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Obtaining letters of guarantee

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Posted 13 July 2017 - 02:10 PM

Hello all,


 I reviewed the thread on letters of guarantee and saw the concerns on how current a letter of guarantee should be, but my question is regarding obtaining a letter of guarantee, period.


 We keep our letters of guarantee current to two years for direct contact product, indirect and no contact letters can be more then two years. We process meat and re-distribute boxed meat as "pull" items.


My problem is getting a L.O.G from some distributors at all. We have suppliers that use multiple establishments throughout the year and do not send us letters when a new supplier is used. I have discovered product in our building supplied through a distributor and none of my receiving personnel can tell me what distributor the product came from. I go through bills to see where the product came from then when I go directly to the establishment that is listed on the box as the manufacture to get a letter of guarantee, they refuse to send me one because we are not the direct purchaser. Other companies send a letter that when you go to look at the letter it automatically updates the date to today's date, is this acceptable or even legal? And even other companies have no idea of what you are talking about so take months or even years to get a letter to you, this is even after calling the manufacturer for the supplier to let them know you need the letter. 


Does anyone have a clue how to manage all of this and obtain the needed letters with less time and frustration spent?


Thanks for any information or advice you can give, I appreciate it!


Frustrated and overwhelmed in Ohio




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Posted 13 July 2017 - 08:01 PM

I currently work at a smaller company and I can empathize with you that it is a challenge when everyone is more concerned about getting product in and shipping it back out then if we have a Letter of Guarantee on file!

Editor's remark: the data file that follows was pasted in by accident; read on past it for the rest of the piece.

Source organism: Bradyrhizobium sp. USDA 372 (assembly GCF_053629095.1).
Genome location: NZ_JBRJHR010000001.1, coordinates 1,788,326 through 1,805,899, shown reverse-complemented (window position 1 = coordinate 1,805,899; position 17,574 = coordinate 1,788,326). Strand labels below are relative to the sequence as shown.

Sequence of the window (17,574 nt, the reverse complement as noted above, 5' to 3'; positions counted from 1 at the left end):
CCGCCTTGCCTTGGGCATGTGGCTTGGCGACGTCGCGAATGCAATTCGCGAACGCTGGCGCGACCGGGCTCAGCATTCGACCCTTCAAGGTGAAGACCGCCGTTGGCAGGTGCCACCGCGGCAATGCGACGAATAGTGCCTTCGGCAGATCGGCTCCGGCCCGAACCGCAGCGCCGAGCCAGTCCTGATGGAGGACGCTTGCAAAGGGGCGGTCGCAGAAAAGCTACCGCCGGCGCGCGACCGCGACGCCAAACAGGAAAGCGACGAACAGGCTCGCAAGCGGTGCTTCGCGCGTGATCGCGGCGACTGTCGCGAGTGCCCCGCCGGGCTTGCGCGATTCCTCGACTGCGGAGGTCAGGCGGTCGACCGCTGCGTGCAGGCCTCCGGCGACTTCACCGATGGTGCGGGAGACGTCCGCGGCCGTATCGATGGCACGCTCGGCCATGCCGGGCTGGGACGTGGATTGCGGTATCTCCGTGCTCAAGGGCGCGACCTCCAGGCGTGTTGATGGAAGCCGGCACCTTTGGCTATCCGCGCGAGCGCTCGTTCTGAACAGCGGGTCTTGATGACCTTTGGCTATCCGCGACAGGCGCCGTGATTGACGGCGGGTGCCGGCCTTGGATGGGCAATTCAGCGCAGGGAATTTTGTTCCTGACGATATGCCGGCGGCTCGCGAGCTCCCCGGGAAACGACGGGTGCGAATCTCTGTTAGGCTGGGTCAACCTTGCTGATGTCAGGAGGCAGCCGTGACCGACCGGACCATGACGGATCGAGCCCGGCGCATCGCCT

What I've done is make sure we are recording everything that is coming in and I have my QA technician check the Approved Supplier list that I created in an Excel document. This has all of our distributors and all of the suppliers that we said we would buy from.  In the event that we get in an item from a supplier/distributor that is not on the list, I at least have a heads up that it's in the building and can document an inspection of the item/product/material.  I keep a 'to do' list with my buyer of all of the suppliers we need documentation from.  Sometimes we can go through the distributor. Other times, we need to go to the supplier themselves.  It is a tedious process and yes sometimes we run into a roadblock that they do not want to give us any information.  I treat these materials as a 'trial' item and if we can't get the information, I have the buyer let distributor know they cannot source from there going forward.  


Ultimately, I'm working with our buyer to ask the questions up front (i.e. who are you sourcing this material through) so the legwork can be done prior to the material arriving.  

I have had suppliers send links to their Letter of Guarantees on line that do automatically update.  I haven't run into an auditor that questioned that, and as long as it's signed I never had an issue with an auditor.   

Ideally nothing should come in the door that's not from an approved supplier or distributor - it takes awhile to get there though (and maybe a bottle of tylenol)

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Also tagged with one or more of these keywords: letters of guarantee, certificates of conformance

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